The irony of the artist’s names was not lost on me, given the medium they used – a large collection of red alarm bells.  As seen in the picture above, one of the curators Natalie MacLean, is interacting with the installation.  There are approximately 50 bells of varying sizes, all suspended by individual filament wires suspended from the ceiling in what used to be the main floor library.  Some of these bells are attached to handles also suspended from the ceiling, which use a pulley system to make it possible to guide the bells and create various levels of sound in so doing.

I noticed the installation when I first arrived and was very intrigued by them.  As a sidebar, the concept of “ringing a bell” is interesting.  Throughout cultures and time, bells have held a lot of symbolism and significance.  They serve to summon, warn, celebrate, cleanse and communicate.

At first, there was a large number of people around them, so I did not feel inclined to fight my way in to interact with the bells.  Fortunately I came late.  By the time I was leaving, I was more or less alone with the bells and could interact with them as I wanted with the quiet to appreciate the nuances found in them.  I found the work meditative, calming and contemplative as I heard the sounds I created, dissipate and fade into silence.  The bells also brought back memories of a performance I heard at the Sound Symposium in St. John’s, Newfoundland (http://www.soundsymposium.com/) a few years back.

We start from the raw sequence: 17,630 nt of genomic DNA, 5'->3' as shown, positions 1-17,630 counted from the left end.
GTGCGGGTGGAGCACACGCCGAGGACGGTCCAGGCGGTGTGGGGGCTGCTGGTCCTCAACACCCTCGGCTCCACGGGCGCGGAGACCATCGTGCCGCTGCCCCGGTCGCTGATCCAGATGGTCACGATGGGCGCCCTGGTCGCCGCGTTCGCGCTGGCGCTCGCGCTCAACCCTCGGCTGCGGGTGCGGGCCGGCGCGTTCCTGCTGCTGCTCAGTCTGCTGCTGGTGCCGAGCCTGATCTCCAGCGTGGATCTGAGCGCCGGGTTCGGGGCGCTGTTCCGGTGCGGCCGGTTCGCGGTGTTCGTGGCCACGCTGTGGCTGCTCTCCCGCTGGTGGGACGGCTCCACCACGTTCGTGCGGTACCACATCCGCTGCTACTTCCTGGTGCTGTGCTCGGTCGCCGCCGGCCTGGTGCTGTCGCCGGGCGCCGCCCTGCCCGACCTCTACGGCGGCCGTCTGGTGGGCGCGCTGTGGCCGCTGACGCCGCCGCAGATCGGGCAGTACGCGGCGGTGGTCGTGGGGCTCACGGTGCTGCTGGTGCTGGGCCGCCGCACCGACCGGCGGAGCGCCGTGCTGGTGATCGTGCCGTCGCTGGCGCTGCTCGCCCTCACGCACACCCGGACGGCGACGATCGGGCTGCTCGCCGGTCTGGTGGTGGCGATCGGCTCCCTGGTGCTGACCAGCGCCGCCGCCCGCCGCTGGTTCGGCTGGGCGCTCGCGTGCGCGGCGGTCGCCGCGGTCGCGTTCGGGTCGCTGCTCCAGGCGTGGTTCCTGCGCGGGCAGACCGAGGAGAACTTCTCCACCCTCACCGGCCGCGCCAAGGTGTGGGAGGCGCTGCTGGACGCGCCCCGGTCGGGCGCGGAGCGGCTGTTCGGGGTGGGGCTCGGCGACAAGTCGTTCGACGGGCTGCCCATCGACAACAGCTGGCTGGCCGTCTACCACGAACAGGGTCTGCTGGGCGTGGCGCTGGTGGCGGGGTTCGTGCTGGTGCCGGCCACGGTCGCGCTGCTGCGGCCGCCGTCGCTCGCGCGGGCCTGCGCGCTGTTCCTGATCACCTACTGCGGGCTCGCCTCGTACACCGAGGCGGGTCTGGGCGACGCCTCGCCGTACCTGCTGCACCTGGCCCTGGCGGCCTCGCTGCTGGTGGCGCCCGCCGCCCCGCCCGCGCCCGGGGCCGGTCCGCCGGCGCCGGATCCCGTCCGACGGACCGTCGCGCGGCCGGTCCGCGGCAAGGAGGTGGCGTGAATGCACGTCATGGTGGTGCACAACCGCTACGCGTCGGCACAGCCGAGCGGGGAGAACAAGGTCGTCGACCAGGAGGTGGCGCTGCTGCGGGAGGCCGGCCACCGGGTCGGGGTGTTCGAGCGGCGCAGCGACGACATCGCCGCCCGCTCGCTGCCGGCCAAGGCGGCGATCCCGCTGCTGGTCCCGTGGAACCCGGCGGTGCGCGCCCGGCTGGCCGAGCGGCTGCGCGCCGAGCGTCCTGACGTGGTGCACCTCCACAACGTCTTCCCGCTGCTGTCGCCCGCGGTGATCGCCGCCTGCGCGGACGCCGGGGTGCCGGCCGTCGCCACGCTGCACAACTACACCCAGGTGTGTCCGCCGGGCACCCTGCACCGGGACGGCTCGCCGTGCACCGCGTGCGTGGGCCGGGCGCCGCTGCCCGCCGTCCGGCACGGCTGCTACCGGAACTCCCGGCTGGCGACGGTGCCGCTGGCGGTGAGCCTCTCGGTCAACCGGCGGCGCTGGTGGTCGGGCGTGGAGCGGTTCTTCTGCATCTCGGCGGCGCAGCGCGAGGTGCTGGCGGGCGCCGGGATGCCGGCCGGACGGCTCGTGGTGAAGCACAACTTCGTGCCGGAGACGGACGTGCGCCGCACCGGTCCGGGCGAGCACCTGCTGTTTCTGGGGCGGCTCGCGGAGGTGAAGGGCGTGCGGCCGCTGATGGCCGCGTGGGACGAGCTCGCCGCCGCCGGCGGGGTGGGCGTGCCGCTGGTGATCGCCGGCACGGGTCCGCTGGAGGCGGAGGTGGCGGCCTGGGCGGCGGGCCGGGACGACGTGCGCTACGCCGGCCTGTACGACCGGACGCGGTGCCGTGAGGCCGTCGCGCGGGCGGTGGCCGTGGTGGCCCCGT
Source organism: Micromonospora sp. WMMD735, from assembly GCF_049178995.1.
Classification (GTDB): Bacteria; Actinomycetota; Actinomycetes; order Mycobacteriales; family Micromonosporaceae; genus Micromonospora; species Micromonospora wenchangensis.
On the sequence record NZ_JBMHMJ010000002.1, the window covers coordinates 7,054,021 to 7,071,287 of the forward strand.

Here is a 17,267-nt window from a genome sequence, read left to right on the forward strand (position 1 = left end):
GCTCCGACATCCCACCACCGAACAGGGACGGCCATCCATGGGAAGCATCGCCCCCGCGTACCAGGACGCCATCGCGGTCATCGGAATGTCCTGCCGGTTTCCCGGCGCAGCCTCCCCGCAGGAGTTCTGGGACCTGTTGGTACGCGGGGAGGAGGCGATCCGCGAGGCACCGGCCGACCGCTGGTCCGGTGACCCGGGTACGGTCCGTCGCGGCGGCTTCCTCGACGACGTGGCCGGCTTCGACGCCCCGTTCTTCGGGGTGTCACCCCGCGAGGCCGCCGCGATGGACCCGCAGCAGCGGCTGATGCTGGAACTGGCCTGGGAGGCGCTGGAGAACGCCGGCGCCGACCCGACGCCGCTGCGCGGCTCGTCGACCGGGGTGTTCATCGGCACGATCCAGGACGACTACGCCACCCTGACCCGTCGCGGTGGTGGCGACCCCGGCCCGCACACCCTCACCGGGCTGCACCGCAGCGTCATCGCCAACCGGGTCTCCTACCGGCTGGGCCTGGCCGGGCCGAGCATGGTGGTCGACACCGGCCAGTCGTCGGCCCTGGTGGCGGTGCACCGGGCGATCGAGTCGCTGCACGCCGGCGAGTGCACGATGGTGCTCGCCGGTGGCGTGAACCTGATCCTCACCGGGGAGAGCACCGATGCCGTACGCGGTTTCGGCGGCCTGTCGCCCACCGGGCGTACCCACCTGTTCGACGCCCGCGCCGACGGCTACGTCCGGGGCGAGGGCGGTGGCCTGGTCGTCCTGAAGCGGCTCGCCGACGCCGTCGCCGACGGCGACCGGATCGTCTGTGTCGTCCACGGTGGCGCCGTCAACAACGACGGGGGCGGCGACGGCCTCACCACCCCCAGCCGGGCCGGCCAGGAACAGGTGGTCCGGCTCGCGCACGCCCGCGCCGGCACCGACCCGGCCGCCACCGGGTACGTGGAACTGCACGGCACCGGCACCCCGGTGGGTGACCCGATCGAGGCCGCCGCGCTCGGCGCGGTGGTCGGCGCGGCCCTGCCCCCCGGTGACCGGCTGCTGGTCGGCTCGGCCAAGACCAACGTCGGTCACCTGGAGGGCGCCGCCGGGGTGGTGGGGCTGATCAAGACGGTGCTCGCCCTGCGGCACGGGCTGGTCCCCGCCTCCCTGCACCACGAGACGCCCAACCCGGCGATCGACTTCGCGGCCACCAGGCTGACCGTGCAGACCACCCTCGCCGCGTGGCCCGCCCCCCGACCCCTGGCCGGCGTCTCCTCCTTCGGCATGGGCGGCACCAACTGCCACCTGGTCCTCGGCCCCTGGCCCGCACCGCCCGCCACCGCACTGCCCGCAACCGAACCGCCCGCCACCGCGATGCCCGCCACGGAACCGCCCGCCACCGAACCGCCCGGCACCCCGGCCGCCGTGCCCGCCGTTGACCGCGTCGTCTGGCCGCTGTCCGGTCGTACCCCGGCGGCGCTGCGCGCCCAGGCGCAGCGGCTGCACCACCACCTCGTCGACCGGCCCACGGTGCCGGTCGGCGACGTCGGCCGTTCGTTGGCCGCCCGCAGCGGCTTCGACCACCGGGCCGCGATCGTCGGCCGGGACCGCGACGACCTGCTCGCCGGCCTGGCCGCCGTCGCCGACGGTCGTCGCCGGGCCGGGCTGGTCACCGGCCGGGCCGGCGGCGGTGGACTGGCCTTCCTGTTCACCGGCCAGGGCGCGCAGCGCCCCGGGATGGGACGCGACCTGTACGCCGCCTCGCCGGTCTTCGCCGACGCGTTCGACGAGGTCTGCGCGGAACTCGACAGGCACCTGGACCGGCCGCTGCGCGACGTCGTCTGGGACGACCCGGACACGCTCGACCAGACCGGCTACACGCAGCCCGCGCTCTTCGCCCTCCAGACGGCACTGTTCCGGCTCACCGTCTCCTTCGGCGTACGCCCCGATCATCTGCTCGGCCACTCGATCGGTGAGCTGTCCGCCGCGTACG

Like the sound in the bells, the addition of the school also was once full of sound of children’s voice, laughter, and cries of joy – and the related occasional sounds of temporary pain and crying.  Like in the courtyard garden, those sounds also will dissipate over time as the demolition crews destroy this part of the building over the next few months.

As such I thought this one of the most thoughtful additions to the project.  For this piece alone, it is worth it to attend – preferably with very few people around.

Phantom Wing takes flight

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Later today, since it is after midnight, Phantom Wing will open to the public for the weekend only (Tuesday, September 24 – Sunday, September 29, 2013) as a temporary installation prior to demolition.

Hours are 6:00-11:00pm Tuesday-Friday; 10:00am-11:00pm Saturday; 10:00am-4:00pm on Sunday.